30 June 2020
Organisers of the Geneva International Motor Show (GIMS) have announced that the event will not take place in 2021.
The organising foundation also said that it would be selling the event to Palexpo SA, owners of the conference and exhibition centre where the event is held each year. The move comes after the refusal of loan terms from the Canton of Geneva following cancellation of the 2020 event.
‘A majority of GIMS exhibitors who took part in a survey stated that they would probably not participate in a 2021 edition and that they would prefer to have a GIMS in 2022,’ the foundation said. ‘The automotive sector is currently going through a difficult phase, and exhibitors need time to recover from the effects of the pandemic. Furthermore, it is far from certain that the current health situation would permit the organisation of an event attracting more than 600,000 visitors and 10,000 journalists next spring.’
One of the conditions attached to the CHF16.8 million (€15.8 million) loan offer from the Canton of Geneva was that an event had to take place in 2021. The foundation has now expanded on this, highlighting that it would have been obliged to make a CHF1 million repayment by June of next year, before being able to generate any additional funds.
Another condition was the outsourcing of the GIMS organisation to Palexpo, which at the time the foundation said was in ‘contradiction to the statutes and especially to the purpose of the foundation formulated more than 100 years ago.’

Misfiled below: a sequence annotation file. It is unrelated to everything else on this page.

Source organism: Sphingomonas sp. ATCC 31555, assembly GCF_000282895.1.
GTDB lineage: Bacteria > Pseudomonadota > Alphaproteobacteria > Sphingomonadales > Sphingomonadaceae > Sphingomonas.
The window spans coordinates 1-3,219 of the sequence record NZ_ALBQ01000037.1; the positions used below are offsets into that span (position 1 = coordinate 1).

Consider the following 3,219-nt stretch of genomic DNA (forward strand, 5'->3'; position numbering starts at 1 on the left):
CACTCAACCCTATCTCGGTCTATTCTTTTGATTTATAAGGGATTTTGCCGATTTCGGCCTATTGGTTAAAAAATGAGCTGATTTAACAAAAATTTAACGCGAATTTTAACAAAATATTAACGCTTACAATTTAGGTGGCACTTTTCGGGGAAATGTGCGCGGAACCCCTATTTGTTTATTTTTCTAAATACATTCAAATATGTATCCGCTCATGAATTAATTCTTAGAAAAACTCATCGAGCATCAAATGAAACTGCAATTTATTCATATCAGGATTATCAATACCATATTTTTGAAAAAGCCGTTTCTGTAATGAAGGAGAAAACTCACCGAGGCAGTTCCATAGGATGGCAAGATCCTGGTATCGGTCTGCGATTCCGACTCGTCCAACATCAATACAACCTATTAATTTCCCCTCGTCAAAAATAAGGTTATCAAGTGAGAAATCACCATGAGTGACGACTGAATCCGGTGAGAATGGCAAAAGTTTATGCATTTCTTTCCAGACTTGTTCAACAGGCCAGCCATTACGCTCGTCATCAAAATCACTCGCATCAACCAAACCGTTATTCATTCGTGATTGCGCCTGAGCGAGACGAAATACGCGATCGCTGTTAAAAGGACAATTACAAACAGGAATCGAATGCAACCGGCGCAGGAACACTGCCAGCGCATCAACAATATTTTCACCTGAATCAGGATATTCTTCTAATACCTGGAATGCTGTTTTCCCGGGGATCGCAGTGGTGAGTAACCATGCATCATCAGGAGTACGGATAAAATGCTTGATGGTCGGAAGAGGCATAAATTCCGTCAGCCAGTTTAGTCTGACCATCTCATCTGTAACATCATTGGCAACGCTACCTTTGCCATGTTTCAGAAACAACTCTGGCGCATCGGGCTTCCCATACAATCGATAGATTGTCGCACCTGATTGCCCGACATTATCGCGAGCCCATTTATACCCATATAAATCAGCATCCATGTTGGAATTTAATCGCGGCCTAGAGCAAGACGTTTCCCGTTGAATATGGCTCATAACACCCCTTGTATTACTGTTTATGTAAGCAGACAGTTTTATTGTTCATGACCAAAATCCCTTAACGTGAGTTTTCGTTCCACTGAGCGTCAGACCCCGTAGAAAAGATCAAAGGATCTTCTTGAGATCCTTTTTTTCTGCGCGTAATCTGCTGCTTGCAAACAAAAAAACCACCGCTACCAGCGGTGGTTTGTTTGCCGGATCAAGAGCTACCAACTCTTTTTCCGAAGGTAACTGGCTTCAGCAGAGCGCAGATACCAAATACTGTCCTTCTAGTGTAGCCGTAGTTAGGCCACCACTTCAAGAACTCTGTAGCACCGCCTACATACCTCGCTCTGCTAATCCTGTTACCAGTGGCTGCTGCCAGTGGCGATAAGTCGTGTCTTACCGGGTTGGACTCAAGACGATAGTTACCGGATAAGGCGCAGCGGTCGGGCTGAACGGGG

However, the foundation has instead decided to sell the event to Palexpo, which will take on the organising of the 2022 event. ‘The aim is to find a solution that will ensure the regular organisation of an International Motor Show in Geneva,’ the foundation stated. ‘The purchase of the assets would transfer all rights to the organisation of GIMS to Palexpo SA.’
The announcement that Geneva will not take place in 2021 will be a blow not just to Geneva but to other automotive event organisers. Switzerland currently has 31,652 cases of coronavirus (COVID-19) according to the John Hopkins University. However, the country has significantly flattened its curve. The suggestion that it is ‘far from certain’ that the pandemic would permit the organisation of next year’s show highlights the fears of a ‘second wave’ of infections are not just felt in the country, but globally.
Carmakers too are wary of spending vast amounts of money on stands and staff to attend such events, especially with the ongoing economic impact of COVID-19. This announcement also puts pressure on the revamped Internationale Automobil-Ausstellung (IAA) event, scheduled to move from its traditional Frankfurt location to Munich in 2021. A concept of this new event is expected to be announced tomorrow (1 July).
However, with Palexpo taking ownership of GIMS, there is hope that a fresh approach can be found for the event, which will help attract both carmakers and visitors back to the Swiss capital in 2022.